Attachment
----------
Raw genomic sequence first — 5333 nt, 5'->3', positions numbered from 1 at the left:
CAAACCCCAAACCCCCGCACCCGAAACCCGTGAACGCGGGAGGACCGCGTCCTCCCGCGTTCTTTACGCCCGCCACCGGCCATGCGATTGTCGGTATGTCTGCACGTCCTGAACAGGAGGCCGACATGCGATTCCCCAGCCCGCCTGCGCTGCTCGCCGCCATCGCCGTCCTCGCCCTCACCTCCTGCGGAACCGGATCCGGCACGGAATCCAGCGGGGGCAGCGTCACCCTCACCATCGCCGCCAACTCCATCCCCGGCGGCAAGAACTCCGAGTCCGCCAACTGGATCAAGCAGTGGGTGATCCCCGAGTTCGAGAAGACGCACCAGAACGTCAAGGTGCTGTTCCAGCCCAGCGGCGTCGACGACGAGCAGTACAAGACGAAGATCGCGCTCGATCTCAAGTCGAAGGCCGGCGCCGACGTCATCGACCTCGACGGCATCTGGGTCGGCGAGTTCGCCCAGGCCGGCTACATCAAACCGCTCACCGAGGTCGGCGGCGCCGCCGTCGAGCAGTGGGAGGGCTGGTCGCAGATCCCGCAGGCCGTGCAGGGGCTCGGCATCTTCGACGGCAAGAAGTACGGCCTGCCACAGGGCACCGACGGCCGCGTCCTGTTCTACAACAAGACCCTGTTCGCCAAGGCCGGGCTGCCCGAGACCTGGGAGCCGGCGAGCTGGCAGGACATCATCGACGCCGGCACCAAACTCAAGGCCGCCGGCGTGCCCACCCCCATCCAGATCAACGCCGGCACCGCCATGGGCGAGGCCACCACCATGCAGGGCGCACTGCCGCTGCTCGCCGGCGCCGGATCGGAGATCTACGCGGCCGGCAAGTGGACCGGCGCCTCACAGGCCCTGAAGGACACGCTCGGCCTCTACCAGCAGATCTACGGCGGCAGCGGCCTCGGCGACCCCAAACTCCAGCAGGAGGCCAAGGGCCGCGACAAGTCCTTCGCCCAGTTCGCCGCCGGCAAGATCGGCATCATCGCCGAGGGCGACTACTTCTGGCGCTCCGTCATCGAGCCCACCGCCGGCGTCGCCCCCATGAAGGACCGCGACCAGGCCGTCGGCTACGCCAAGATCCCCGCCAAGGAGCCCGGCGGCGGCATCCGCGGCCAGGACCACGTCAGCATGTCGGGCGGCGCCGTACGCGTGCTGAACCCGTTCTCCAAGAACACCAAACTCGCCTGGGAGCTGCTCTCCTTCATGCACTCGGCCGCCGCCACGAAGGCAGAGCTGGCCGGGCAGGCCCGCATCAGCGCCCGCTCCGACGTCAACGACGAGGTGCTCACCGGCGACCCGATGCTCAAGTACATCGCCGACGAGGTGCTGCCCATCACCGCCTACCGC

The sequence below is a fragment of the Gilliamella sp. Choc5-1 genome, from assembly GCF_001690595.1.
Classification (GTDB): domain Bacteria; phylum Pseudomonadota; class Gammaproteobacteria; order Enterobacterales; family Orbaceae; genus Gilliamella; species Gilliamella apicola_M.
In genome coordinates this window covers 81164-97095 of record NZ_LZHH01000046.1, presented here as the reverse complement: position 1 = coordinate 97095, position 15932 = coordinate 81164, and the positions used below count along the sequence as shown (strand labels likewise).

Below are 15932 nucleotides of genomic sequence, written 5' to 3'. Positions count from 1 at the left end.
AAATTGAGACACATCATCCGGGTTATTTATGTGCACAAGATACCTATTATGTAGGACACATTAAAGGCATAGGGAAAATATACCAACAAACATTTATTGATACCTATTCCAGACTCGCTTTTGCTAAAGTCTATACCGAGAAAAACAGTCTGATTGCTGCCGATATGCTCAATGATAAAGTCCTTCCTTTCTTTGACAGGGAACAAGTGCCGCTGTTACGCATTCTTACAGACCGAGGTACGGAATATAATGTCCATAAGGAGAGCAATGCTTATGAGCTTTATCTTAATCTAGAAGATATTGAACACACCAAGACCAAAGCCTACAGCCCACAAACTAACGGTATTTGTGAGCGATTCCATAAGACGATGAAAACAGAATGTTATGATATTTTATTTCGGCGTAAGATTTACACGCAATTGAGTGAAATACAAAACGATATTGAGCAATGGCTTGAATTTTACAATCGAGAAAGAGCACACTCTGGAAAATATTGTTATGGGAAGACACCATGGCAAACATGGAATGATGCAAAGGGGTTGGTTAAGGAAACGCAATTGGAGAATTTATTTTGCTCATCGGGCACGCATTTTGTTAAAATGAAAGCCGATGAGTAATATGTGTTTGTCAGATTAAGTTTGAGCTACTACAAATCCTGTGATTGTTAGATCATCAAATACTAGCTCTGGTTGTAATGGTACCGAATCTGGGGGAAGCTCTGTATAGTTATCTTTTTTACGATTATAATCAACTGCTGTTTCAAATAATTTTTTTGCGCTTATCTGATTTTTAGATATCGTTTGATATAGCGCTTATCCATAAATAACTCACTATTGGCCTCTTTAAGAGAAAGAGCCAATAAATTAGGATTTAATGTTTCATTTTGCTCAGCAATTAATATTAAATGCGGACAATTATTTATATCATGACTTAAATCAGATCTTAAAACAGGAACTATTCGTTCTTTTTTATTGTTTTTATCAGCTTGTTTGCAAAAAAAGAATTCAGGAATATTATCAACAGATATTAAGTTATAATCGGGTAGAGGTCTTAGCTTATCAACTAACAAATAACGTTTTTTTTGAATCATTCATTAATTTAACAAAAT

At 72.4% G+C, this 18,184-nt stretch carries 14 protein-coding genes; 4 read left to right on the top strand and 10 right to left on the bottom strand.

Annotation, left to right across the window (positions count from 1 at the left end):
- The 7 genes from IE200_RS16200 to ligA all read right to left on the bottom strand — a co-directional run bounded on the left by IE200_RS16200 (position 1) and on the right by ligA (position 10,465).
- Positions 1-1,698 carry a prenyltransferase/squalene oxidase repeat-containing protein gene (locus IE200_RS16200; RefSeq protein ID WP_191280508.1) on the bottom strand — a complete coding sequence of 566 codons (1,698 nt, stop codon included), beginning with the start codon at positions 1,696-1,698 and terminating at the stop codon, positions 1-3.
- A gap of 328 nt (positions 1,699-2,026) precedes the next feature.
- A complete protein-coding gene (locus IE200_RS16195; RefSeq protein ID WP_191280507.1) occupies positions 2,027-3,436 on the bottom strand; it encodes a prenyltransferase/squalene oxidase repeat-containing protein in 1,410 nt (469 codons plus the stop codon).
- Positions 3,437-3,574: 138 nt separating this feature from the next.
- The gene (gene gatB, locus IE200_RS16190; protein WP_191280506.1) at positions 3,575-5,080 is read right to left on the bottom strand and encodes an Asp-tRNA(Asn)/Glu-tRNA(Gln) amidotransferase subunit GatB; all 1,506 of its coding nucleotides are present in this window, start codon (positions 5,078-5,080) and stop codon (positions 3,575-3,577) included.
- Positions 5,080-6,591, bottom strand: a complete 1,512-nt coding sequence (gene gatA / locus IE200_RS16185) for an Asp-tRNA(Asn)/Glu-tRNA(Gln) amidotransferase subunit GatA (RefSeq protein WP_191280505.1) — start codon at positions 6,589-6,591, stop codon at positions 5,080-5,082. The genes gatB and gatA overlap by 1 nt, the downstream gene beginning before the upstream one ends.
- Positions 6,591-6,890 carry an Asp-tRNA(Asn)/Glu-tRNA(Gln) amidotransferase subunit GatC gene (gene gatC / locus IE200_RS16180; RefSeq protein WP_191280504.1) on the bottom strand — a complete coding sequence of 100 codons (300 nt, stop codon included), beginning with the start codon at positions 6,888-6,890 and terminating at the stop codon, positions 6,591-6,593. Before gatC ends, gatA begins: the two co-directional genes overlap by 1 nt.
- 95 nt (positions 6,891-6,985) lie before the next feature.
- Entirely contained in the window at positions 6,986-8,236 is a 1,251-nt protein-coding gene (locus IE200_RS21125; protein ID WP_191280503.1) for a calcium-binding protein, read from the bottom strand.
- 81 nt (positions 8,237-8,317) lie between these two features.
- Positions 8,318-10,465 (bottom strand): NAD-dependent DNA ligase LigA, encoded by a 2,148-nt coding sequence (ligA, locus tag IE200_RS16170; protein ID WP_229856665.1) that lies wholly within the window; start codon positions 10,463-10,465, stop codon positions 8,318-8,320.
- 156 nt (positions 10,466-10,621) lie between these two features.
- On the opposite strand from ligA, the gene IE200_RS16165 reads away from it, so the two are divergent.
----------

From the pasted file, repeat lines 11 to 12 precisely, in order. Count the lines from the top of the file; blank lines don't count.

- Positions 1-1,698 carry a prenyltransferase/squalene oxidase repeat-containing protein gene (locus IE200_RS16200; RefSeq protein ID WP_191280508.1) on the bottom strand — a complete coding sequence of 566 codons (1,698 nt, stop codon included), beginning with the start codon at positions 1,696-1,698 and terminating at the stop codon, positions 1-3.
- A gap of 328 nt (positions 1,699-2,026) precedes the next feature.